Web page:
Jesus' disciples walked through the door into a new world now suddenly brimming full of hope and possibility, of mystery and more love than they had ever imagined possible. Frightened, discouraged, grieving men and women somehow were transformed overnight into brave, hopeful, loving bearers of good news. If ever there is the time and the year to be brave and hopeful it is this one following 13 months of Covid.


As Peter Marty writes,"Easter is an ideal day for us to shake off nostalgic notions of faith and get serious about God's confidence in the future. One of our most unfortunate mistakes is to view the Bible mostly as a book about the past. It certainly contains an ancient record, but its direction is forward, not backward. We like to look backward, probably because retrieving or preserving the past feels more manageable than discerning an unknown future. We're drawn to the rearview mirror, the scrapbooks of faith, the trudge to the cemetery, the warm sentiments of childhood church. Yet the God of scripture is always out ahead of us, leading into the future."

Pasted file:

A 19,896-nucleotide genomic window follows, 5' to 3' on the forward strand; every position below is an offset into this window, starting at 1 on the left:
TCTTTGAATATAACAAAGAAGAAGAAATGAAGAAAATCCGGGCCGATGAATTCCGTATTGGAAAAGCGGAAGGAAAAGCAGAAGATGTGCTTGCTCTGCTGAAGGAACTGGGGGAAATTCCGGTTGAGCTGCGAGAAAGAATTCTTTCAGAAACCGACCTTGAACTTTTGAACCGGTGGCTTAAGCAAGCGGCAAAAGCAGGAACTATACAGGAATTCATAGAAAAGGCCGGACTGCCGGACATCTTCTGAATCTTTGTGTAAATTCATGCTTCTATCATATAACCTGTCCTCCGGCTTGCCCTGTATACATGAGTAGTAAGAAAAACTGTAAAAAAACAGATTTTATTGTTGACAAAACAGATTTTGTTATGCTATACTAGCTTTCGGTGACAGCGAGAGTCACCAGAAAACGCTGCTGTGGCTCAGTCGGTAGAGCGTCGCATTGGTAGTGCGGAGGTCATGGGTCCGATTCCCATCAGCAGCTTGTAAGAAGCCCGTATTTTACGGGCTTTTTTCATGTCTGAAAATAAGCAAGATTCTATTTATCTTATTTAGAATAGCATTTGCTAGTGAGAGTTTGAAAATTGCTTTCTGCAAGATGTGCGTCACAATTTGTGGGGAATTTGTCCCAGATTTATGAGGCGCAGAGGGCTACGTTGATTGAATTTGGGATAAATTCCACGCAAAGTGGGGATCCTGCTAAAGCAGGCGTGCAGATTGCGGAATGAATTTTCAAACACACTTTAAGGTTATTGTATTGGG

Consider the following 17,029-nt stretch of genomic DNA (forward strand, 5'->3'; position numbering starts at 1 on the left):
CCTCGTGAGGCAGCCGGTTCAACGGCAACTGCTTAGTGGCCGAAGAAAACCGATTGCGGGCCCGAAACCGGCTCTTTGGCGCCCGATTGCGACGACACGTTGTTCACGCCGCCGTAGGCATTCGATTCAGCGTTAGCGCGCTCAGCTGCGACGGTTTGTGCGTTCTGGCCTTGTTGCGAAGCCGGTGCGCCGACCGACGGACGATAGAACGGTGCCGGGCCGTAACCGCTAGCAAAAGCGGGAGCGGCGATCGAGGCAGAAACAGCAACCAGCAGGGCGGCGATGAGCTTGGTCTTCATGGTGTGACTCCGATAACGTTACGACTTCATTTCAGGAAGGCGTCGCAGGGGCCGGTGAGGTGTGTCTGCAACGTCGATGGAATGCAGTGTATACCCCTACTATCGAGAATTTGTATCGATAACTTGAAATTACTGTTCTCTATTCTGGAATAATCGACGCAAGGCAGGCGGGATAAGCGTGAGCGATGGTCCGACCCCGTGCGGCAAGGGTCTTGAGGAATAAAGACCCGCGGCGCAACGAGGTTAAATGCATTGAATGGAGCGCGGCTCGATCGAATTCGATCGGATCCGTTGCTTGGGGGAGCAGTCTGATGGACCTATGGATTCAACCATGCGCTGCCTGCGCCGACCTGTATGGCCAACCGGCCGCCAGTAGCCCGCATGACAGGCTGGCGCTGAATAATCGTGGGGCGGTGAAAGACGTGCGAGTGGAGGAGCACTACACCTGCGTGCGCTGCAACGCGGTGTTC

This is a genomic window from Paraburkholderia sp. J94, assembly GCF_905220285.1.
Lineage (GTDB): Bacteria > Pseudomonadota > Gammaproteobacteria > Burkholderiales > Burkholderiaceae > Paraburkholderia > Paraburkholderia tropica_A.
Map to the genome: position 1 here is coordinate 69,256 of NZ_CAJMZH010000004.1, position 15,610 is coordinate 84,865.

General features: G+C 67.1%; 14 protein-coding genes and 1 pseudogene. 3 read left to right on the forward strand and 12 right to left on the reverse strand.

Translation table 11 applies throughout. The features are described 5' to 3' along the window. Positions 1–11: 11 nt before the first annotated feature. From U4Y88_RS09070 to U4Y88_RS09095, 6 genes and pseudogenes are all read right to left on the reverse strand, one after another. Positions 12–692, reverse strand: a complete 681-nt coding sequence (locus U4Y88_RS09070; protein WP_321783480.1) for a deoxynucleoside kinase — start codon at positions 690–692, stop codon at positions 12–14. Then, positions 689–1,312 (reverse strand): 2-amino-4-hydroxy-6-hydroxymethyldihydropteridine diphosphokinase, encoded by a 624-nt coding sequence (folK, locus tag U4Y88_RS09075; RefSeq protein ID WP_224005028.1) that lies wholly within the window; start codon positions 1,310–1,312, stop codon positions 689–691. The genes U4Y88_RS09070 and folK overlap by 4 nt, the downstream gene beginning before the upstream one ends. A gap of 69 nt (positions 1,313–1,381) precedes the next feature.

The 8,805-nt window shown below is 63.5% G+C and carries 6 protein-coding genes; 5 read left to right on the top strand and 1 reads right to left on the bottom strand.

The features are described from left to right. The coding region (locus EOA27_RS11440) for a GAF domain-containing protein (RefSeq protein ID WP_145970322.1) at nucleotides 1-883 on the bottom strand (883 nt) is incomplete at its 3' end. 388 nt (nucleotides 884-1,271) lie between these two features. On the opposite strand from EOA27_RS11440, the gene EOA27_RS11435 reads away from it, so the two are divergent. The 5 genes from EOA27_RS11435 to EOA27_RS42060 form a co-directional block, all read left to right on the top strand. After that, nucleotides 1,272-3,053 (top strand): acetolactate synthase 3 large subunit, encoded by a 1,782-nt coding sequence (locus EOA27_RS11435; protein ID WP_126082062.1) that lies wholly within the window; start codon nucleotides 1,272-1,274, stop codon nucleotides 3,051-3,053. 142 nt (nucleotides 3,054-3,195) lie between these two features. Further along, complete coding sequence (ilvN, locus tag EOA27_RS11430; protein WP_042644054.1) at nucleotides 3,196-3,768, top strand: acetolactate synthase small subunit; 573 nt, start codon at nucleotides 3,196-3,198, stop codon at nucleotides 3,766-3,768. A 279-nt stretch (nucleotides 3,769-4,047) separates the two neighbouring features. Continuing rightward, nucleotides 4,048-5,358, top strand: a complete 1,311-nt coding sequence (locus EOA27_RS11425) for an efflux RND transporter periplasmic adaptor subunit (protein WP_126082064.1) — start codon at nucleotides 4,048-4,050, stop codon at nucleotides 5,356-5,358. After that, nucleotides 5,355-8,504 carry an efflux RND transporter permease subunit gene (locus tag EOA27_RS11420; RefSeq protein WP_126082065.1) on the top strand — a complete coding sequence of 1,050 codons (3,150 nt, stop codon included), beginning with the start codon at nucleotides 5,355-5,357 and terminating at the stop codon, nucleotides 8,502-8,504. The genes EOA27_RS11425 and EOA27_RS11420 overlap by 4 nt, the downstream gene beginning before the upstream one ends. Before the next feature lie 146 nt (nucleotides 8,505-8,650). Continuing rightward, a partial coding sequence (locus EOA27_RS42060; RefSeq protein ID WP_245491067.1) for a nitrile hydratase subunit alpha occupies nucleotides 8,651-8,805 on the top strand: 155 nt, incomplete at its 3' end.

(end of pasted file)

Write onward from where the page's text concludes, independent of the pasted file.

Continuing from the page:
Let's be led into the future by the truth of the Easter Story. Gospel. Welcome Happy Easter Morning!

Mother Anita

April 2, 2021

Good Friday

Veneration of the Cross 

We glory in your cross, O Lord, and praise and glorify your holy resurrection; for by virtue of your cross joy has come to the whole world.

May God be merciful to us and bless us, show us the light of his countenance, and come to us.

Let your ways be known upon earth, your saving health among all nations. Let the peoples praise you, O God; let all the peoples praise you.

We glory in your cross, O Lord, and praise and glorify your holy resurrection; for by virtue of your cross joy has come to the whole world.

April 1, 2021

Maundy Thursday

A Reading from First Corinthians